Xindak SCD-2 CD Players

5/5 (1 Reviews) MSRP : $2000.00


Product Description

Tube output SACD player, Burr-Brown DSD1702 DAC, RCA and balanced XLR outputs, optical digital output, Sony transport.


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Reviews 1 - 1 (1 Reviews Total)

User Reviews

Overall Rating:5
Value Rating:5
Submitted by Hunt a Audio Enthusiast

Date Reviewed: May 16, 2004

Bottom Line:   
This SCD-2 was ordered from New York Sound and shipped directly from China. The player came with a free Xindak PC-03 power cable and a Naxos sampler SACD. I received the Xindak one month ago. It's been playing more or less continuously, alternating between CDs and SACDs.

There has been some discussion at audioasylum.com about differences between different versions of the player. Just so we know what's in this version:

1) No copper coating on chassis.
2) Transformer has a cover, the same size as shown at http://www.bertrandaudio.com/Images/Products/XINDAK/scd_2.jpg. But the transformer cover is not copper.
3) The transformer is as big as it could be and still fit under the cover.
4) Caps and everything else look quite similar to the above image.
5) The vacuum tubes for the buffered output are E88CC from JJ Electronic (Slovak Republic).
6) 1 pair of AEON caps, 9.1 uF.
7) A Sony board with chips including: CXD1882R, CXD2752R.


My system:

Emotive Audio Erato preamp (type 27 tubes).
Emotive Audio ETA amp (6SN7 and KT88 tubes, 64W).
Magnepan 1.6 speakers with the 1-ohm tweeter attenuators installed.
Hsu STF-2 powered subwoofer, fed with speaker-level signal.
Earmax headphone amp, Sennheiser HD600 headphones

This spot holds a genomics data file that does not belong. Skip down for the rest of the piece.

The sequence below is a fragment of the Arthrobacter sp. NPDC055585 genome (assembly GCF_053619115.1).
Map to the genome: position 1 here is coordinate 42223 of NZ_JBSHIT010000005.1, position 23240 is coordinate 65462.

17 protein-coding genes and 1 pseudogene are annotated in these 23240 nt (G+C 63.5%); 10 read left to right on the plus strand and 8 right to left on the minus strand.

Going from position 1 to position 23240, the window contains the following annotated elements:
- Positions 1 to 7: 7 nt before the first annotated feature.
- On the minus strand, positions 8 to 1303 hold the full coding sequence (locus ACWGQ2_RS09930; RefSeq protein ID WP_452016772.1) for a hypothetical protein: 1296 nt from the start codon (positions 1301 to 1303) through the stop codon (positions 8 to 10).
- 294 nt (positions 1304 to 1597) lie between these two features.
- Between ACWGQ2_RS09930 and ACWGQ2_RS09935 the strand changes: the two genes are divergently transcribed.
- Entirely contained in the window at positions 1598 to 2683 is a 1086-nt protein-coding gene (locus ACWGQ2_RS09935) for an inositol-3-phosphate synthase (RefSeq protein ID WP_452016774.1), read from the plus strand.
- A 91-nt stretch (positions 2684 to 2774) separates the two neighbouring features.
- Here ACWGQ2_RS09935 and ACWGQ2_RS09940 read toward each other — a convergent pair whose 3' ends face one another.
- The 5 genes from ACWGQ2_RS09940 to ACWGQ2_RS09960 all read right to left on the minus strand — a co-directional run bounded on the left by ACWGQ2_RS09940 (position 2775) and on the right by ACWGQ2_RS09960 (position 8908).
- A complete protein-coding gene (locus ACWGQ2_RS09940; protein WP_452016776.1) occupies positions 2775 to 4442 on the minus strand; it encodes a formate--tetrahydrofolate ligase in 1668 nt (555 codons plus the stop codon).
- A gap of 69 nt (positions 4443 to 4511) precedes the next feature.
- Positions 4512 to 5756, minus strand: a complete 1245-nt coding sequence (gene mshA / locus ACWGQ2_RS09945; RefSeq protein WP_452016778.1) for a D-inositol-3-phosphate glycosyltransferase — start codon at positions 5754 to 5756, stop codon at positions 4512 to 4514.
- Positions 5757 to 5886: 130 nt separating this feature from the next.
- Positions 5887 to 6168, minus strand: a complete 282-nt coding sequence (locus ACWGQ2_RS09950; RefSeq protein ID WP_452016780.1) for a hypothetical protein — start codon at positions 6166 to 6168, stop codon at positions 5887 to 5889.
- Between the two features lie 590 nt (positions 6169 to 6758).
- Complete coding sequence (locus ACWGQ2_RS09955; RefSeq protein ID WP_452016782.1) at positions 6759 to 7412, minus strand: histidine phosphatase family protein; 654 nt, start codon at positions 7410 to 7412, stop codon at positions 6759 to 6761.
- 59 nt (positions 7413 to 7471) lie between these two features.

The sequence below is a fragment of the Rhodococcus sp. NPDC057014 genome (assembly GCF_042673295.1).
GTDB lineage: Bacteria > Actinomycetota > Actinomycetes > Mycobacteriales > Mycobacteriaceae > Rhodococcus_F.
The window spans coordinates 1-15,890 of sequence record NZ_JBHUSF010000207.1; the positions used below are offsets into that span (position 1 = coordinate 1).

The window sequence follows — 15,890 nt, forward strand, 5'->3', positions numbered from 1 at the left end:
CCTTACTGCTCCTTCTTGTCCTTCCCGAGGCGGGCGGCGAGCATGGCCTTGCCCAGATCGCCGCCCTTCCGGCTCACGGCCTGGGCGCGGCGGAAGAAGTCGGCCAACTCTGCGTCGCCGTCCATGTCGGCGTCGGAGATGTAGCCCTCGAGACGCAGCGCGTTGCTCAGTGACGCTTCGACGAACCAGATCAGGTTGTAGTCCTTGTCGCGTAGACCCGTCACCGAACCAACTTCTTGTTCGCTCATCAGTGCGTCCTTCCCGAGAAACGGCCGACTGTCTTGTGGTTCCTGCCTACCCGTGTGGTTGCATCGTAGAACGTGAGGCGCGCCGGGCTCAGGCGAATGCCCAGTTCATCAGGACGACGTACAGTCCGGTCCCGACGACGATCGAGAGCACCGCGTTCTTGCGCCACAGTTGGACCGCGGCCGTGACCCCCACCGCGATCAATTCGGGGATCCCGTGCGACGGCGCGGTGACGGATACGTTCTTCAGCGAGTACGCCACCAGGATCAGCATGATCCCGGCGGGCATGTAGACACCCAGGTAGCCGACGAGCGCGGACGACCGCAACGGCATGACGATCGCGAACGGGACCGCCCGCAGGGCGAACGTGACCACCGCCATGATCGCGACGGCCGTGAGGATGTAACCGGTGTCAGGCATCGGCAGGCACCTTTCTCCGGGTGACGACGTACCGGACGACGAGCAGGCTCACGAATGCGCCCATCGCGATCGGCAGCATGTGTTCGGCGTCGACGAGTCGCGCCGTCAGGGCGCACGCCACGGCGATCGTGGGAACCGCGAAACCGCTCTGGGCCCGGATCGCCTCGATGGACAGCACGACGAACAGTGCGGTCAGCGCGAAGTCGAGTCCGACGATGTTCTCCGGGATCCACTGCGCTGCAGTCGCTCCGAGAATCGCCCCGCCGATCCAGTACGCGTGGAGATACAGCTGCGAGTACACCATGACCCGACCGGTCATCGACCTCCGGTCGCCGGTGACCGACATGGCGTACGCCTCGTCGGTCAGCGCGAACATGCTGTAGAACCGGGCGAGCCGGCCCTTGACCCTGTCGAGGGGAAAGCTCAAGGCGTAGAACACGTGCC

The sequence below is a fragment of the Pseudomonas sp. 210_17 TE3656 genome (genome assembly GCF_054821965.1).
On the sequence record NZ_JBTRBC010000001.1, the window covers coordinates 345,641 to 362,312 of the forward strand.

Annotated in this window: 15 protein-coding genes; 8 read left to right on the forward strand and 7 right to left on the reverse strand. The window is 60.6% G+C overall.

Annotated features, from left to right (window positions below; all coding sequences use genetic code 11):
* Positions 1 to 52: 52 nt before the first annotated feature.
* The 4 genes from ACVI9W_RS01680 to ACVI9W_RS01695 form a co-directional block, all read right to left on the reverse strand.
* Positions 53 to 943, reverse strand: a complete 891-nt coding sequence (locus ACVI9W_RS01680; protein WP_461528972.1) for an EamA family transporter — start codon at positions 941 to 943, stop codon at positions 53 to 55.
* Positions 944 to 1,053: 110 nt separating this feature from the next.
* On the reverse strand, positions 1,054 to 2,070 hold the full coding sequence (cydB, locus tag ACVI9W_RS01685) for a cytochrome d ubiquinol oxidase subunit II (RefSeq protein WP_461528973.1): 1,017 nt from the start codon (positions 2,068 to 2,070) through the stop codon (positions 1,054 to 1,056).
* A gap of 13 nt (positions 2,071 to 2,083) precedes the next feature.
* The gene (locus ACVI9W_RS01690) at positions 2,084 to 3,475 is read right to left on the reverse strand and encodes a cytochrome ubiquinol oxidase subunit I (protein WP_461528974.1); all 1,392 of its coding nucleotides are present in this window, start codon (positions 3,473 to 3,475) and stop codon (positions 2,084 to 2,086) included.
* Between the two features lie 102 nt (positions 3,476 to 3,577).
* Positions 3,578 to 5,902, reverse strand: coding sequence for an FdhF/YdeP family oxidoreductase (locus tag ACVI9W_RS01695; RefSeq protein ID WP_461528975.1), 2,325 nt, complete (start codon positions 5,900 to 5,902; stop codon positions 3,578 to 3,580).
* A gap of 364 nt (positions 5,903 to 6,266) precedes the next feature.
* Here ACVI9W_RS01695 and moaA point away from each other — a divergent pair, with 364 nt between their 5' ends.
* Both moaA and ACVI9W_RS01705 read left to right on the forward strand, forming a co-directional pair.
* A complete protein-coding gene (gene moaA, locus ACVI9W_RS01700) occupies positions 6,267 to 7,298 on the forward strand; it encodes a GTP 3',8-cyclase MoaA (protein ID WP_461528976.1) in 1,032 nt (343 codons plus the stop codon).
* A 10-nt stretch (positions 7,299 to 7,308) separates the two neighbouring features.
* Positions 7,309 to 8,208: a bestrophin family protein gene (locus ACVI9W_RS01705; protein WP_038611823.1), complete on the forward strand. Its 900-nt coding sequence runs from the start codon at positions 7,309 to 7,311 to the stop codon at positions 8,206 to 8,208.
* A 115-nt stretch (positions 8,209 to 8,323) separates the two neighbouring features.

old SACD player: Sony DVD-NS500V.
Straightwire Chorus interconnects used for both SACD players playing simultaneously for comparison of CDs.
speaker cables: XLO PRO 600.
ears: 53 years old.

The Xindak is big, heavy, well-built, and impressive-looking. The Sony is very light and small with mass-market styling.

I compared redbook sound on CDs I had duplicates of, so I could play them simultaneously on the two players: Patricia Barber's "Modern Cool," Cassandra Wilson's "Blue Light 'Til Dawn," and Barbara Bonney's "Diamonds in the Snow" (songs by Grieg, Sibelius, et al.) Volume levels were matched by ear, using the volume control on the Xindak. With the volume setting of “0 dB” on the Xindak, they sounded about the same. I compared SACD using Mahler’s Symphony No. 2 (Litton, Dallas) and “Ella and Louis” (Verve 314 589 598-2) (switching disks back and forth between the players).

When I first got the Xindak and compared it to the Sony, it sounded mellower, with much less emphasis on the highs. The Sony sounded much more forward. Now they sound pretty similar. The Xindak now sounds slightly cleaner, more delicate, more detailed. Sometimes the music sounds a little “smeared” on the Sony. Sometimes the loud, high-pitched vocals sound a little more distorted and unpleasant on the Sony. However, both players sound great.

Comparing SACD to CD on the Xindak, I had to switch between the two layers on hybrid disks. Jazz, classical, and rock sound more natural and realistic on the SACD layer; the timbres of voices and instruments sound truer. Low level detail, as in quiet passages in classical music, or in the trailing ends of Diana Krall’s vocal phrases, is more apparent in SACD. A very important benefit for me is the lessening of unpleasant distortion in the loud high notes of female vocalists and strings.

Expand full review >>

Used product for:   1 to 3 months

Duration Product Used:   Audio Enthusiast

Product model year:   2003

Price Paid:    $949.00

Purchased At:   New York Sound




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